- The Washington Times - Thursday, November 3, 2005

The rap on Harriet Miers, W.’s first nominee to fill the seat on the U.S. Supreme Court now held by Sandra Day O’Connor, was that she was a blank slate. There was no there there, the country was told, so the lady never got a chance to demonstrate there was. Between the always suspicious left (George W. Bush nominated her, didn’t he? She can’t be any good) and the more-conservative-than-thou right (Who knows whether she’s really pro-life?), Harriet Miers didn’t stand a chance. And her public slate will stay blank.

Now the president has nominated The Hon. Samuel Alito Jr., who has been hearing cases on the 3rd U.S. Circuit Court of Appeals for 15 years now — with a long and very public paper trail. There’s bound to be a lot there to plow through, weigh, assess and argue over.

At last. It’s about time the country had a debate on substance, on the actual decisions a judge has written, rather than yet another binge of political speculation.

This time there’ll be no be shortage of grist for the senators to examine. To begin, the judge’s critics won’t get much mileage out of his resume. It’s more than respectable, it’s impressive:

Princeton as an undergraduate, (Phi Beta Kappa), Yale Law School, a clerkship for a judge on the 3rd Circuit, four years in the U.S. solicitor general’s office, three years as a deputy assistant attorney general, and then a stint as U.S. district attorney in New Jersey before being appointed to the 3rd Circuit by the first President Bush. A blank slate he isn’t.

As an advocate, Samuel Alito’s record is impressive, having argued a dozen cases before the U.S. Supreme Court, winning eight, losing two and getting a couple of split decisions.

As an appellate judge, Samuel Alito has produced a number of opinions that may or may not indicate the direction he would go as an associate justice of the Supreme Court. But they do reveal an intelligence capable of construing the law and the court’s own precedents with reason and restraint.

In a majority opinion, the judge sided with an Iranian woman who sought political asylum in this country from that theocratic regime’s well-known tendency to hold women down.

He also wrote a majority opinion striking down a school district’s anti-harassment policy that turned out to be more of an anti-free-speech policy. Particularly since the banned speech posed no real threat to good classroom order. He found against another school district that hadn’t done enough to protect a student from bullying because the kid was perceived as different. Not exactly the record of a kneejerk of any kind.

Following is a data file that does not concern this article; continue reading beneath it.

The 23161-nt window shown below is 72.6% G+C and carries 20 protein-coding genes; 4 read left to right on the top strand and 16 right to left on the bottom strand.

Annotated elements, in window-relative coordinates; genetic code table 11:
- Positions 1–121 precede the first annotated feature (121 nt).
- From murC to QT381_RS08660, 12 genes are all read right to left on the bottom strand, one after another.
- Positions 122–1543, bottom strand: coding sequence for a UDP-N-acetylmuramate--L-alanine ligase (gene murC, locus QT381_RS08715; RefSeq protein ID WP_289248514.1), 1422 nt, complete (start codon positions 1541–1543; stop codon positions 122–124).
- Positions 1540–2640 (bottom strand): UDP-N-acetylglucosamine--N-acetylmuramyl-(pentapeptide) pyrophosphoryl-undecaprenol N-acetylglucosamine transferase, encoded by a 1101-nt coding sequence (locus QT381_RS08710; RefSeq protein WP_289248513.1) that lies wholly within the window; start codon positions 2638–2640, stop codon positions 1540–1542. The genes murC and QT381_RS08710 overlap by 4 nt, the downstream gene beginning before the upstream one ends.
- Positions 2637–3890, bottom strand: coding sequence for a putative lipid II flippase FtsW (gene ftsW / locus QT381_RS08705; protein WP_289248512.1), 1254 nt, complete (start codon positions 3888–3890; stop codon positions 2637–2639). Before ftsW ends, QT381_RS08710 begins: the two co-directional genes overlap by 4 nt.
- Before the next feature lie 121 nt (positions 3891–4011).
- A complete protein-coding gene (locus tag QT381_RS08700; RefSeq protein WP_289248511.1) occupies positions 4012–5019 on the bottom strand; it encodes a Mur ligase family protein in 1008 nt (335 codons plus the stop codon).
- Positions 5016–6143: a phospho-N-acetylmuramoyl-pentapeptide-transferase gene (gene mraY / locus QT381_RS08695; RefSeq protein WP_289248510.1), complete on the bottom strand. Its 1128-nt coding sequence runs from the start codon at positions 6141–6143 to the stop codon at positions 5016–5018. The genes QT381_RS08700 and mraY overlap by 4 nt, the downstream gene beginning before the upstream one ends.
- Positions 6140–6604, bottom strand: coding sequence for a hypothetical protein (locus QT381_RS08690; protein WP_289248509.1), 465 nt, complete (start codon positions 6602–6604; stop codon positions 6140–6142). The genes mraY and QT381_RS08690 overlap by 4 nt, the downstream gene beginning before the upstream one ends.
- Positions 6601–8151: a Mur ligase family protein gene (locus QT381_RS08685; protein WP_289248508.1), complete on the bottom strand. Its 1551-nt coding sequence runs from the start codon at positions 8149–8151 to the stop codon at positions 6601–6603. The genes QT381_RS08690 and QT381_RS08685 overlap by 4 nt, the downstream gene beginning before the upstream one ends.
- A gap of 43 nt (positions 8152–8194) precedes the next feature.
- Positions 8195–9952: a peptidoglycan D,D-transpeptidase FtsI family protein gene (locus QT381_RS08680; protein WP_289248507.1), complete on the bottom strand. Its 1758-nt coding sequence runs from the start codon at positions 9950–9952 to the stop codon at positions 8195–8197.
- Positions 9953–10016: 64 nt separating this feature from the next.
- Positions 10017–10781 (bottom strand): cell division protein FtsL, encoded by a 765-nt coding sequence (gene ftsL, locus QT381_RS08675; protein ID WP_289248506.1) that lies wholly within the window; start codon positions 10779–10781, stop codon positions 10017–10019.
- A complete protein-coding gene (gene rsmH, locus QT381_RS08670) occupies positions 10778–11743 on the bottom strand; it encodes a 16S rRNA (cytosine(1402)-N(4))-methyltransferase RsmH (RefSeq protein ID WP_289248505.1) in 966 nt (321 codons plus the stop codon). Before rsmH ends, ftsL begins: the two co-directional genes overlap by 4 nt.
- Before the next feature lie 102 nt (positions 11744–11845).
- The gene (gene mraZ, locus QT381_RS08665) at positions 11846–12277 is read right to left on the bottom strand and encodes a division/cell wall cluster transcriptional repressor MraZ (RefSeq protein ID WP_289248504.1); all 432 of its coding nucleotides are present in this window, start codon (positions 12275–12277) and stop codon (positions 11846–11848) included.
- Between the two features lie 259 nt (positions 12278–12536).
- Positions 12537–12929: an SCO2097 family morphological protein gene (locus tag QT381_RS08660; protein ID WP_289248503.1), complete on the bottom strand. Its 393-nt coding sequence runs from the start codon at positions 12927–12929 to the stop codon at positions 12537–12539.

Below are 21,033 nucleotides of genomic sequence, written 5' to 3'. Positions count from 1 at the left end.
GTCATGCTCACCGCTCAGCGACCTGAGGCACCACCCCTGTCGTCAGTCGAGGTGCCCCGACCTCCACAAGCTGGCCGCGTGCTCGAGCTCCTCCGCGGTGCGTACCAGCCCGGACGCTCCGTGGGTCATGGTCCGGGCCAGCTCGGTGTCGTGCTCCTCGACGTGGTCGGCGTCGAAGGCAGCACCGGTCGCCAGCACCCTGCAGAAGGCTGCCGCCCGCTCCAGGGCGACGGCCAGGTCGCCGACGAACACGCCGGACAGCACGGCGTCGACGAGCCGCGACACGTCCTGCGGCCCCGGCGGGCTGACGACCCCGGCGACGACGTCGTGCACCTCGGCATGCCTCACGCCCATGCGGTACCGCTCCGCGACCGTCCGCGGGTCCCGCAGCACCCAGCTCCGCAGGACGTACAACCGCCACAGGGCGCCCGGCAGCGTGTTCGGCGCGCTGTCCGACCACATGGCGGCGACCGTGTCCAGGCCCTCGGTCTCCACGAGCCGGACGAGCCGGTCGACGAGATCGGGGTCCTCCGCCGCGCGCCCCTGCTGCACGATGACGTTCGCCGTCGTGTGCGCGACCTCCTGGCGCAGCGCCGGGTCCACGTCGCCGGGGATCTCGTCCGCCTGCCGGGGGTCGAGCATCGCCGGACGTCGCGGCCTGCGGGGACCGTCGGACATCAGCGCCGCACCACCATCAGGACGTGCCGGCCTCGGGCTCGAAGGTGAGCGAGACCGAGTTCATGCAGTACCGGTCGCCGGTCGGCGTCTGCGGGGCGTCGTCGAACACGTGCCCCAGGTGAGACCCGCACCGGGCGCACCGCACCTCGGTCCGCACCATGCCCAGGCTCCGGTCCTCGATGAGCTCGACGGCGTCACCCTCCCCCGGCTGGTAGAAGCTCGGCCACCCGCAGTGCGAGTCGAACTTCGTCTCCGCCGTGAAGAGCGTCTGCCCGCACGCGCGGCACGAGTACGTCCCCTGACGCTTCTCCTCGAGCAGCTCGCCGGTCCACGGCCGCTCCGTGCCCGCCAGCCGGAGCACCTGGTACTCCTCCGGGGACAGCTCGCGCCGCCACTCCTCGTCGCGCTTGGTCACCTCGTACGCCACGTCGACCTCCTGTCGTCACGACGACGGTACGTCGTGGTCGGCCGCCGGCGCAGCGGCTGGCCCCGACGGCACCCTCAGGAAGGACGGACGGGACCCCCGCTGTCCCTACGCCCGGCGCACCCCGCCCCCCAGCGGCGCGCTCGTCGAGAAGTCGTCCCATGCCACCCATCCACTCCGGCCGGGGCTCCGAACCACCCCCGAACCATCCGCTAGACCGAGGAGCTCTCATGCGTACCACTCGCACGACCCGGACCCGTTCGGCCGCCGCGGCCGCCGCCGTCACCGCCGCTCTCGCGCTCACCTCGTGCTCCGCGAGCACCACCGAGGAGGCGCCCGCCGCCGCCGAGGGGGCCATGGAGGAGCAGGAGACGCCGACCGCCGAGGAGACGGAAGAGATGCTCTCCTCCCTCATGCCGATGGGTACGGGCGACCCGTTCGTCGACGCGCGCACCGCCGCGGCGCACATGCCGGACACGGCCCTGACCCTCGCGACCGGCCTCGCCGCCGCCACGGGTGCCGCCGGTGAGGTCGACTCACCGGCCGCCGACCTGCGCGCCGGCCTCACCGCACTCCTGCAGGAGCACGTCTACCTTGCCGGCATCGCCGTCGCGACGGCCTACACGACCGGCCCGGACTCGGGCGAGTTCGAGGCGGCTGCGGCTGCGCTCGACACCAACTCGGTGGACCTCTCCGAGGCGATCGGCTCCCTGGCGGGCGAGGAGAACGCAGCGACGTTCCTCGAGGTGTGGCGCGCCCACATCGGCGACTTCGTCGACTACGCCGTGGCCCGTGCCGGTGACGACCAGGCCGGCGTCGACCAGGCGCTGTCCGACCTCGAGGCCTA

In the confused and confusing field of church-state law, Judge Alito wrote a majority opinion upholding one of those Christmas/Winter Festival seasonal displays on government property that has everything from a Nativity scene to a menorah to a general endorsement of diversity. Such displays may be silly, but given the state of current constitutional law, it’s hard to see what’s unconstitutional about them.

The judge has written his share of dissents, too, notably in Planned Parenthood v. Casey, in which he would have upheld a Pennsylvania law requiring women seeking abortions to inform their husbands. In an instance of judicial restraint, he was willing to credit the state Legislature’s good faith in believing some married women are initially inclined to an abortion without their husbands’ knowledge because of “perceived problems” that might be resolved if the husband knew of the planned abortion.

Following Supreme Court precedents, the judge agreed a New Jersey law restricting late-term abortions was unconstitutional despite his personal reservations. And he voted to overturn restrictions on publicly funded abortions in Pennsylvania, holding federal policy trumped state law.

It won’t be easy depicting this judge as some kind of fanatic, though surely his critics will try. If anything is predictable about the kind of decisions he would write as an associate justice of the U.S. Supreme Court, it’s that they wouldn’t be easy to predict. Cases don’t reach the high court because they’re simple, and neither should judges.

Judge Alito’s opinions may not be marked by eloquence, but they indicate that, whether you would call him conservative or very conservative, he is definitely a thinking conservative, which could be just what worries kneejerk liberals most.

The Schumers and Kennedys in the Senate would be delighted to pick apart a stereotypical right-winger. It’s the thoughtful conservative who is hardest to criticize — and who in the end surely has the greatest influence on the law.

Paul Greenberg is a nationally syndicated columnist.

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